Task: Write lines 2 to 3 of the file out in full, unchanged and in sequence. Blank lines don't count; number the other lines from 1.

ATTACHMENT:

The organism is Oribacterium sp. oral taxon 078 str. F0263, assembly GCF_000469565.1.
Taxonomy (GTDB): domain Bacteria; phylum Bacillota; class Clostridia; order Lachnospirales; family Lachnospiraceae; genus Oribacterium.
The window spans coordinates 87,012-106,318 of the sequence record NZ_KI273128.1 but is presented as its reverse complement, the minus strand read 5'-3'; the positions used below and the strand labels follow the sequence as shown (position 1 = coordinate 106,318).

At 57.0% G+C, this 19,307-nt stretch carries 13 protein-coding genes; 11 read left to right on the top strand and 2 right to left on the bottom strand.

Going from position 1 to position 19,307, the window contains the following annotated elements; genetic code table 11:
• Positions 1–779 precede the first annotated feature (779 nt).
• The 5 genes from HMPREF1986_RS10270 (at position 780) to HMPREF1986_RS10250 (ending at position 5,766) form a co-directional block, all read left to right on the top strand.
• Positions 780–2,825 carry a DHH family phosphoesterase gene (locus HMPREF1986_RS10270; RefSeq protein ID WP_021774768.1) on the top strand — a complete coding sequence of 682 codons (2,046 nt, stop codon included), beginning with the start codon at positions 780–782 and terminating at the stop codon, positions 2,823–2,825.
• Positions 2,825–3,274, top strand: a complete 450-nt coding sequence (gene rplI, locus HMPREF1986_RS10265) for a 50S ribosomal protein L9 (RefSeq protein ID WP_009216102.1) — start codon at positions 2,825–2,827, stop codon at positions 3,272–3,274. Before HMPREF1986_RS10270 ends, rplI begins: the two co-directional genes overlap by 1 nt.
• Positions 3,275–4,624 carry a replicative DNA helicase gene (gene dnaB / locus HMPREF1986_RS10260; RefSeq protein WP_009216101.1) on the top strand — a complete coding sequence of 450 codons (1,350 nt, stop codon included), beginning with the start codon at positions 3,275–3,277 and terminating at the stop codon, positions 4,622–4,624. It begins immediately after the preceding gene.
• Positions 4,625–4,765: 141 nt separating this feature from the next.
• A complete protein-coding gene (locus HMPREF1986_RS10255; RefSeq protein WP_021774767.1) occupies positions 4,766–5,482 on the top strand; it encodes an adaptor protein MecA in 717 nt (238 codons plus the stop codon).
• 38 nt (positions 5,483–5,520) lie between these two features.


Taxonomy (GTDB): domain Bacteria; phylum Bacillota; class Clostridia; order Lachnospirales; family Lachnospiraceae; genus Oribacterium.
The window spans coordinates 87,012-106,318 of the sequence record NZ_KI273128.1 but is presented as its reverse complement, the minus strand read 5'-3'; the positions used below and the strand labels follow the sequence as shown (position 1 = coordinate 106,318).